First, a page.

Opinion

Fake news is all around us; Do your homework

Saturday, March 3, 2018

I wrote recently concerning the phenomenon of fake news that has become a daily part of current society.

And to be sure, if you read or listen to virtually anything pertaining to politics these days, beware that some if not all of what you read may have a fake stink about it.

We can assume with some accuracy that the much ballyhooed Russian election meddling was real and involved reporting fake news to throw a monkey wrench into our electoral system.

But there are countless other examples of fake news that are around us daily.

Inaccurate reporting in the past was simply chalked up to sloppy journalists. And the news outlet would print or report a retraction to correct the record.

But today's fake news industry is a whole different matter. It is not about inaccurate reporting but intentional misleading and downright phony news portrayed as fact.

But here's my take.

The fault with fake news lies in two areas. And we the people are the key ingredient.

An uninformed or misinformed electorate is more dangerous that any nuclear weapon.

Shallow and ignorant voters who believe to their dying day any and all things reported will eventual doom society as we know it today.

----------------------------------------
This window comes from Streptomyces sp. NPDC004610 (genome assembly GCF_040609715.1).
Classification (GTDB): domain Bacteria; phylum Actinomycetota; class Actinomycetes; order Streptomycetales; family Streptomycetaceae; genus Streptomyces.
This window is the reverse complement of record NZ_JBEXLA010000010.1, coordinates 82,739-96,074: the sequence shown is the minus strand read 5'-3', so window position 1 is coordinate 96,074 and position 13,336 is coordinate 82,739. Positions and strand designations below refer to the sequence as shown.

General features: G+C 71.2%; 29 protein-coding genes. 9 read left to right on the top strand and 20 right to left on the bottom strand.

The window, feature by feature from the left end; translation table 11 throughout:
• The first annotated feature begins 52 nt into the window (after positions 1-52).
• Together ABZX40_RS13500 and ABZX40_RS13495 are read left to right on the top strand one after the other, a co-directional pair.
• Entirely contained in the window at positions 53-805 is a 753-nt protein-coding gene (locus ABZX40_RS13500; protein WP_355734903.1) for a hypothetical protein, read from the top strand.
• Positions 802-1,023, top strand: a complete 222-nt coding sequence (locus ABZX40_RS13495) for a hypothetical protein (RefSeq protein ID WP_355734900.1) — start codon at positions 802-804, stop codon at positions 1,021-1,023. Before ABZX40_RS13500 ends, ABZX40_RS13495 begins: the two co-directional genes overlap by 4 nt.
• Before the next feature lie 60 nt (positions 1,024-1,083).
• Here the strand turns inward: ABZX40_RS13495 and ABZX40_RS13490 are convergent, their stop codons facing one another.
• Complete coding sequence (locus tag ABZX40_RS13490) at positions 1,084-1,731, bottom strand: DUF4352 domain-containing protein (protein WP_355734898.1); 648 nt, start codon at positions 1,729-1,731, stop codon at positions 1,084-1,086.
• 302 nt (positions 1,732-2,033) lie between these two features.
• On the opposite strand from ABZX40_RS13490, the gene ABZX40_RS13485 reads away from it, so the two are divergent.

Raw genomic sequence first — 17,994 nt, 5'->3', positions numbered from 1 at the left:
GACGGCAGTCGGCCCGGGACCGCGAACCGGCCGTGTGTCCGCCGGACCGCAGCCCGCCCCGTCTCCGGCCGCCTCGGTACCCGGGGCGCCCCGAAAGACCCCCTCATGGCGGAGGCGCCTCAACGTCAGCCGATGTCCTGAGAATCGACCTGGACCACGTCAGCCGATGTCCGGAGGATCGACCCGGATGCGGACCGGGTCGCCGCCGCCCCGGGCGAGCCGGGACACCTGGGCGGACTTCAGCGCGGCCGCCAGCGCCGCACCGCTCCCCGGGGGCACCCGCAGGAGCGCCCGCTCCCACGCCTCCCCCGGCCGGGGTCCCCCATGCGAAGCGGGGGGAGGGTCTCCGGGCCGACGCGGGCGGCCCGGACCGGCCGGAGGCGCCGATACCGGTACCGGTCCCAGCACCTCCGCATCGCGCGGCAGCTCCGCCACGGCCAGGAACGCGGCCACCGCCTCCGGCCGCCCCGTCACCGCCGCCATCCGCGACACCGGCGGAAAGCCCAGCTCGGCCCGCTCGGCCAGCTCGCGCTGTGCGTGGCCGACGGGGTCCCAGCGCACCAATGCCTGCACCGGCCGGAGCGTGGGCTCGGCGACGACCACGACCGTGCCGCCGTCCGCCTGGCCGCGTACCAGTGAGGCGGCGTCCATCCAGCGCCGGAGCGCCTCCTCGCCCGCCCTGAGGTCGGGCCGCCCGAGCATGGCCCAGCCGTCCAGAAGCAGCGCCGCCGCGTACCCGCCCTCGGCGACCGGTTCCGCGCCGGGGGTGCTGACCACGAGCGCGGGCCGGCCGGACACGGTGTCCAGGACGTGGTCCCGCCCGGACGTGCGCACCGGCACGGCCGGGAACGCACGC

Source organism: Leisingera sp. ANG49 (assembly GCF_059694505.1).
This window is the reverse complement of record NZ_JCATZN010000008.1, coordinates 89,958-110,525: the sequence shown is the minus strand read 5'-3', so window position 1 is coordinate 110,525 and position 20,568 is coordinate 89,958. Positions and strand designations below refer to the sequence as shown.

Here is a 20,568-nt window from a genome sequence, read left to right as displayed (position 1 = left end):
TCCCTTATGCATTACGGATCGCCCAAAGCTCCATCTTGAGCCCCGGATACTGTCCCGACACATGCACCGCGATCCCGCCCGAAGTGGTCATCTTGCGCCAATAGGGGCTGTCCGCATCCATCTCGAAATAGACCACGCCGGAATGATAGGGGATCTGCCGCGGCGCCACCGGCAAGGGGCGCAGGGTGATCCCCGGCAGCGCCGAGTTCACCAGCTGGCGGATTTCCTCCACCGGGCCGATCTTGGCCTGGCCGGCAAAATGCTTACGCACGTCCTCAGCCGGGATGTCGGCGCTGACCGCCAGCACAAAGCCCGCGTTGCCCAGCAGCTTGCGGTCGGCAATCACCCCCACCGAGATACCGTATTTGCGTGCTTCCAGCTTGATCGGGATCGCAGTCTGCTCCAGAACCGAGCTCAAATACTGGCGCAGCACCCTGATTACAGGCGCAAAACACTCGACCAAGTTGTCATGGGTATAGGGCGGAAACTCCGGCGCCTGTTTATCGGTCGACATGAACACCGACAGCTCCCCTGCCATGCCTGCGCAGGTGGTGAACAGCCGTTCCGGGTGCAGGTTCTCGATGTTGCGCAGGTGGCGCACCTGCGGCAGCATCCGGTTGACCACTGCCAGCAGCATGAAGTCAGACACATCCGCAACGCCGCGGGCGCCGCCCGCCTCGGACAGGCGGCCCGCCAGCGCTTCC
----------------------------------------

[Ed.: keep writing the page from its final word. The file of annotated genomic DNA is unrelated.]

The blame on fake news is shared by those who promote this phony industry and by those among us who take as gospel anything they read or hear.

I am dismayed and disappointed at the so-called news outlets who live and die by fake news.

But that disappointment is small compared to the blame on those who lack the intellect or curiosity to question what they read or hear.

I am an equal opportunity skeptic. I know in advance that some news outlets skewer the news to fit their political agenda. And that applies to both liberal and conservative-leaning news sources.

But far too many people (in frightening numbers) read or hear something and lack the ability to question the source or the accuracy.

Those who peddle fake news know this reality of American voters. They know that few people will ask the appropriate questions and so fake news takes on a life of its own.

Unlike some, I don't believe the mainstream media are the enemies of the state. But I do believe we should no longer place these outlets on a pedestal and allow their reporting -- and their reporting alone -- to impact our stance on any issue.

Unfortunately, we have far too many people who swallow and digest news as if every item is factual and accurate.

And come election time, fake news may well win the day.

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